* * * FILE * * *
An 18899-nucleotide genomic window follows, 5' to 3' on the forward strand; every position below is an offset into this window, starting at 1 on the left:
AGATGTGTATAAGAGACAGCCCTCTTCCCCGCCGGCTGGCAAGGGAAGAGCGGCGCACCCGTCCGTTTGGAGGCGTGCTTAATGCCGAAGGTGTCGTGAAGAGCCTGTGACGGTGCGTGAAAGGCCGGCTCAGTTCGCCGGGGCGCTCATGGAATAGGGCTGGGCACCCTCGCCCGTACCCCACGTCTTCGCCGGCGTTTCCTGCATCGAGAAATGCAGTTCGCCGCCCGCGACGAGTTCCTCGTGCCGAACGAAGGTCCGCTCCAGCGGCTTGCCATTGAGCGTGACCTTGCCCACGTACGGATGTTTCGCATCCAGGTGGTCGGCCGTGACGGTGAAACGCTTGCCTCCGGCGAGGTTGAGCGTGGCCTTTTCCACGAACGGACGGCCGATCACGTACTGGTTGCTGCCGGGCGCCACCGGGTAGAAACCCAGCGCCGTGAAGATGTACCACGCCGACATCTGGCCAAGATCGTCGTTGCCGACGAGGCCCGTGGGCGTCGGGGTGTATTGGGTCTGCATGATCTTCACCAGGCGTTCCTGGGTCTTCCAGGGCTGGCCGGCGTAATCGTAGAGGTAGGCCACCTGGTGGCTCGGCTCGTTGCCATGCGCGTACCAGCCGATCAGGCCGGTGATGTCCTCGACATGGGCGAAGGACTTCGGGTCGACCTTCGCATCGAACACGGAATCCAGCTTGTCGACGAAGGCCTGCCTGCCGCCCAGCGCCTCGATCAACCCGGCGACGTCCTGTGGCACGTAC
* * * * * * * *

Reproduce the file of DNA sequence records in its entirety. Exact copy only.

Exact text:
An 18899-nucleotide genomic window follows, 5' to 3' on the forward strand; every position below is an offset into this window, starting at 1 on the left:
AGATGTGTATAAGAGACAGCCCTCTTCCCCGCCGGCTGGCAAGGGAAGAGCGGCGCACCCGTCCGTTTGGAGGCGTGCTTAATGCCGAAGGTGTCGTGAAGAGCCTGTGACGGTGCGTGAAAGGCCGGCTCAGTTCGCCGGGGCGCTCATGGAATAGGGCTGGGCACCCTCGCCCGTACCCCACGTCTTCGCCGGCGTTTCCTGCATCGAGAAATGCAGTTCGCCGCCCGCGACGAGTTCCTCGTGCCGAACGAAGGTCCGCTCCAGCGGCTTGCCATTGAGCGTGACCTTGCCCACGTACGGATGTTTCGCATCCAGGTGGTCGGCCGTGACGGTGAAACGCTTGCCTCCGGCGAGGTTGAGCGTGGCCTTTTCCACGAACGGACGGCCGATCACGTACTGGTTGCTGCCGGGCGCCACCGGGTAGAAACCCAGCGCCGTGAAGATGTACCACGCCGACATCTGGCCAAGATCGTCGTTGCCGACGAGGCCCGTGGGCGTCGGGGTGTATTGGGTCTGCATGATCTTCACCAGGCGTTCCTGGGTCTTCCAGGGCTGGCCGGCGTAATCGTAGAGGTAGGCCACCTGGTGGCTCGGCTCGTTGCCATGCGCGTACCAGCCGATCAGGCCGGTGATGTCCTCGACATGGGCGAAGGACTTCGGGTCGACCTTCGCATCGAACACGGAATCCAGCTTGTCGACGAAGGCCTGCCTGCCGCCCAGCGCCTCGATCAACCCGGCGACGTCCTGTGGCACGTAC